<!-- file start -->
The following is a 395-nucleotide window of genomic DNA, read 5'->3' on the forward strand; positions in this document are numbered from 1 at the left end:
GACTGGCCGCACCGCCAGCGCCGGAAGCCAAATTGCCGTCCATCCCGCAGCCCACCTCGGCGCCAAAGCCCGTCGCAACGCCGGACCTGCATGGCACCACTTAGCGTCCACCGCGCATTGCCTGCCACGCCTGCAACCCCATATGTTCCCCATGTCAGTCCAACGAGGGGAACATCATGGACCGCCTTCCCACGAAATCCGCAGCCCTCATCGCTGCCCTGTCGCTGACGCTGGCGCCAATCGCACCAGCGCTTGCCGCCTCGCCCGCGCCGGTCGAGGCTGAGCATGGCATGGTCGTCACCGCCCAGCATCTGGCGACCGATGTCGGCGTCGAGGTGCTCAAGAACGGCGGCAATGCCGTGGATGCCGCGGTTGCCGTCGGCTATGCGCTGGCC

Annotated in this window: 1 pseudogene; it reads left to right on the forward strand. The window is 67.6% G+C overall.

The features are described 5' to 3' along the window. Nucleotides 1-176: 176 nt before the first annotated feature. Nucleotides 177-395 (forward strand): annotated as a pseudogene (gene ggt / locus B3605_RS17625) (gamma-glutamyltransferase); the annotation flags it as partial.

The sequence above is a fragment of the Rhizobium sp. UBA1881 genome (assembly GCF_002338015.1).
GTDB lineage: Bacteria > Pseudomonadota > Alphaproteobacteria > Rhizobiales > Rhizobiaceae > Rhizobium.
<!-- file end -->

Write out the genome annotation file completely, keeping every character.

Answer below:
The following is a 395-nucleotide window of genomic DNA, read 5'->3' on the forward strand; positions in this document are numbered from 1 at the left end:
GACTGGCCGCACCGCCAGCGCCGGAAGCCAAATTGCCGTCCATCCCGCAGCCCACCTCGGCGCCAAAGCCCGTCGCAACGCCGGACCTGCATGGCACCACTTAGCGTCCACCGCGCATTGCCTGCCACGCCTGCAACCCCATATGTTCCCCATGTCAGTCCAACGAGGGGAACATCATGGACCGCCTTCCCACGAAATCCGCAGCCCTCATCGCTGCCCTGTCGCTGACGCTGGCGCCAATCGCACCAGCGCTTGCCGCCTCGCCCGCGCCGGTCGAGGCTGAGCATGGCATGGTCGTCACCGCCCAGCATCTGGCGACCGATGTCGGCGTCGAGGTGCTCAAGAACGGCGGCAATGCCGTGGATGCCGCGGTTGCCGTCGGCTATGCGCTGGCC

Annotated in this window: 1 pseudogene; it reads left to right on the forward strand. The window is 67.6% G+C overall.

The features are described 5' to 3' along the window. Nucleotides 1-176: 176 nt before the first annotated feature. Nucleotides 177-395 (forward strand): annotated as a pseudogene (gene ggt / locus B3605_RS17625) (gamma-glutamyltransferase); the annotation flags it as partial.

The sequence above is a fragment of the Rhizobium sp. UBA1881 genome (assembly GCF_002338015.1).
GTDB lineage: Bacteria > Pseudomonadota > Alphaproteobacteria > Rhizobiales > Rhizobiaceae > Rhizobium.